The U.S. Department of Transportation has revised its regulations on service animal travel and who qualifies.
Emotional support animals of any kind no longer qualify as service animals. These new rules are part of a revision to the Air Carrier Access Act.
The final rule will be effective in early 2021 and includes:
- Defines a service animal as a dog that is individually trained to do work or perform tasks for the benefit of a person with a disability;
- No longer considers an emotional support animal to be a service animal;
- Requires airlines to treat psychiatric service animals the same as other service animals;
- Allows airlines to require forms developed by DOT attesting to a service animal’s health, behavior and training, and if taking a long flight attesting that the service animal can either not relieve itself, or can relieve itself in a sanitary manner;
- Allows airlines to require individuals traveling with a service animal to provide the DOT service animal form(s) up to 48 hours in advance of the date of travel if the passenger’s reservation was made prior to that time;
- Prohibits airlines from requiring passengers with a disability who are traveling with a service animal to physically check-in at the airport instead of using the online check-in process;
- Allows airlines to require a person with a disability seeking to travel with a service animal to provide the DOT service animal form(s) at the passenger’s departure gate on the date of travel;
- Allows airlines to limit the number of service animals traveling with a single passenger with a disability to two service animals;
- Allows airlines to require a service animal to fit within its handler’s foot space on the aircraft;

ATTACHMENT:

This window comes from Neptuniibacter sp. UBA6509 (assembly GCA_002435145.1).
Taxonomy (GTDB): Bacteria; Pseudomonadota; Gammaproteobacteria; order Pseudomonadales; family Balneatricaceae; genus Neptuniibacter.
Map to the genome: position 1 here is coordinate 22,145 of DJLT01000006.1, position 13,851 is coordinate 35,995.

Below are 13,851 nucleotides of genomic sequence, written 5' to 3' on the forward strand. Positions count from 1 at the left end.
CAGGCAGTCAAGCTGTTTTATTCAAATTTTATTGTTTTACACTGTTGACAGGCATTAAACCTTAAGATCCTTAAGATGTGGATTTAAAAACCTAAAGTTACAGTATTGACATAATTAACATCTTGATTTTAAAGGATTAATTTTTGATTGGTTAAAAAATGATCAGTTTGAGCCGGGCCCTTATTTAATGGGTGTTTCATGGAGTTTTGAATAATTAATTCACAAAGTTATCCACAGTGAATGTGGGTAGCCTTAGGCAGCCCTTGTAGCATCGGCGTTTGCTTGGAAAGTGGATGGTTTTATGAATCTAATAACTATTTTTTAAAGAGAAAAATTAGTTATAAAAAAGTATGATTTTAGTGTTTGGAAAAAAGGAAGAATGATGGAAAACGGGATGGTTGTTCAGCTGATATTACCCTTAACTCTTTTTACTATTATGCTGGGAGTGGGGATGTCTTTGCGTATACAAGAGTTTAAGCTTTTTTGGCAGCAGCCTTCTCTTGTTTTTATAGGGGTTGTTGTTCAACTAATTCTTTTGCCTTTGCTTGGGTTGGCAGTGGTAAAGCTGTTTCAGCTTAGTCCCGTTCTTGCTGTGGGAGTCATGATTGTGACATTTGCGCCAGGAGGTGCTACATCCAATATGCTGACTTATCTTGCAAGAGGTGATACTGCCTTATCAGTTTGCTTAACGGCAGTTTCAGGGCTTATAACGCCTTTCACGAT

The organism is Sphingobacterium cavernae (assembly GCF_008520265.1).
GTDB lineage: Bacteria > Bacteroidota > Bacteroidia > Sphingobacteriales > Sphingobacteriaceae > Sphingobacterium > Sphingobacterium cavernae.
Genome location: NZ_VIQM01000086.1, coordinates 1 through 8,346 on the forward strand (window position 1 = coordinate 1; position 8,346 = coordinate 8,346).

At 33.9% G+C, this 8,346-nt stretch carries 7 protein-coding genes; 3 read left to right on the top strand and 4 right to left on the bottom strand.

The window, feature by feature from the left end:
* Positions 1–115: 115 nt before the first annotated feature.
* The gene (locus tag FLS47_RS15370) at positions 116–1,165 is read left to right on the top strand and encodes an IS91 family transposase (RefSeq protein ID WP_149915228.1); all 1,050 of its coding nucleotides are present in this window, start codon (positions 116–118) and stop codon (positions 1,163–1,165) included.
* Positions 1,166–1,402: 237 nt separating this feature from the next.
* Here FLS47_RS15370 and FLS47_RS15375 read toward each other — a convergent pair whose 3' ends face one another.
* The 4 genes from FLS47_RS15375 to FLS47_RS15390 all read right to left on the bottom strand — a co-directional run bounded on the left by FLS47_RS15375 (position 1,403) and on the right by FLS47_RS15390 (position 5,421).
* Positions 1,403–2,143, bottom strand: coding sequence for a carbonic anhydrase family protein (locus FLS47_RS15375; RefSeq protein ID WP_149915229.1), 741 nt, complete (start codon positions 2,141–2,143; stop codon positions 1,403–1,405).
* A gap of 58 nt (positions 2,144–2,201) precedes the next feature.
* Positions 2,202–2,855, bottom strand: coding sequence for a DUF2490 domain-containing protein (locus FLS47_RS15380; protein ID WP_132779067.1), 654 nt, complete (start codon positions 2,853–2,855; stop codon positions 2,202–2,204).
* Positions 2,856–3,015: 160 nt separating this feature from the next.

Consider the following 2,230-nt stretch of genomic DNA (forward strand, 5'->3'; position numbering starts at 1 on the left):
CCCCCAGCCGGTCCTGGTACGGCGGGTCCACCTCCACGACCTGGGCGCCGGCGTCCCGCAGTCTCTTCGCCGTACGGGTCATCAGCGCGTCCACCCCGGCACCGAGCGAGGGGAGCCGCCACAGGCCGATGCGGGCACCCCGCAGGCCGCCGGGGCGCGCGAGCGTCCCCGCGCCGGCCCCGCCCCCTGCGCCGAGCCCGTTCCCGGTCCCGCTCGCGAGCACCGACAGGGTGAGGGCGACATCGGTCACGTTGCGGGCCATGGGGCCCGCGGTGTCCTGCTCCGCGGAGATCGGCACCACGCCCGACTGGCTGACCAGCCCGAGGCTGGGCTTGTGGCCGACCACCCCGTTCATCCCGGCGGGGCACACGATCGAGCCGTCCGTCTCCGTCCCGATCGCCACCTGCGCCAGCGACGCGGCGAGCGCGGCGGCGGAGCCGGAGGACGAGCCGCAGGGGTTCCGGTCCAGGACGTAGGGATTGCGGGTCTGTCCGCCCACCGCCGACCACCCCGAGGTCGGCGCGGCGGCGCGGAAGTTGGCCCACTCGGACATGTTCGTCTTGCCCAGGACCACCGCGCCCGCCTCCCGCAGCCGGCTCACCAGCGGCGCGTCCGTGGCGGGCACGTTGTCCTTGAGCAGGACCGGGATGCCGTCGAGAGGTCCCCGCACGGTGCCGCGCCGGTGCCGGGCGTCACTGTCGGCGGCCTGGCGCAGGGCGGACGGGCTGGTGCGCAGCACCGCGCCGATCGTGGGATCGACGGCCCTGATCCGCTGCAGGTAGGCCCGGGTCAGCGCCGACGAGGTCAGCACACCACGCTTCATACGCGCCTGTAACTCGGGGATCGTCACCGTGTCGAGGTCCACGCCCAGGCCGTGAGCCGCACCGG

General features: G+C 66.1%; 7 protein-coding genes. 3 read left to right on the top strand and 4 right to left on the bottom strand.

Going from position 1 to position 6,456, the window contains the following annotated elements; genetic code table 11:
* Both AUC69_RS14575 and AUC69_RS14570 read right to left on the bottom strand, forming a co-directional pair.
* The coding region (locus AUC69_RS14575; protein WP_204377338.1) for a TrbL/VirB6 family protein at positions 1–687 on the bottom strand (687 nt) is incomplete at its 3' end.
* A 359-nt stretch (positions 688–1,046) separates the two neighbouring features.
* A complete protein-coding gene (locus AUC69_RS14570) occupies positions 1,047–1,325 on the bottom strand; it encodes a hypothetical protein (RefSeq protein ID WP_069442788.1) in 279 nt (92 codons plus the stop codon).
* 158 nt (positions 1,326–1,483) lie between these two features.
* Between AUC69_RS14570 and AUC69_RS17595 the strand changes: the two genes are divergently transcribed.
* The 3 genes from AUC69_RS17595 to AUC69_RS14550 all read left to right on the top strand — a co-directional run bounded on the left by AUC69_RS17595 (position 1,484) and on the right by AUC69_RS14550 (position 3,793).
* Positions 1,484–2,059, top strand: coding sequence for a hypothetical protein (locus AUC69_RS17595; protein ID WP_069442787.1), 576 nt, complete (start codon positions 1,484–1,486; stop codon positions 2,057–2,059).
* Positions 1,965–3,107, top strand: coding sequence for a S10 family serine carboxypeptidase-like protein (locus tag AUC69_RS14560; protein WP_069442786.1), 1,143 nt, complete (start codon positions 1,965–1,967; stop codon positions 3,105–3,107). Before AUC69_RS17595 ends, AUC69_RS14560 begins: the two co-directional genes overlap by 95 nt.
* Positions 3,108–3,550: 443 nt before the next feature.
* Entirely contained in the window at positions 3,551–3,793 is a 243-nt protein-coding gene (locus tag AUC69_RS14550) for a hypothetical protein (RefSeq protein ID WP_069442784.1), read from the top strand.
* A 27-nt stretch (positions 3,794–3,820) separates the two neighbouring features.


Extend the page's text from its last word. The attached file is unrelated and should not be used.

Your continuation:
- Allows airlines to require that service animals be harnessed, leashed, or tethered at all times in the airport and on the aircraft;
- Continues to allow airlines to refuse transportation to service animals that exhibit aggressive behavior and that pose a direct threat to the health or safety of others; and
- Continues to prohibit airlines from refusing to transport a service animal solely based on breed.
The changes are a departure from the previous DOT guidance, which said that airlines could not restrict passengers from traveling with emotional support animals, nor could they ban a specific breed or species of a support animal.
In summary, passengers with service animals will now need to fill out forms prior to travel. Passengers with emotional support animals will now have to fly them as pets and follow the airline’s applicable rules, including paying a pet transportation fee.
Regardless of how you get your furbaby there, remember to schedule a bath, brush, and groom before you travel!
Consider an Aromatherapy treatment to lessen the anxiety of your pup pre-travel, or around the holiday bustle.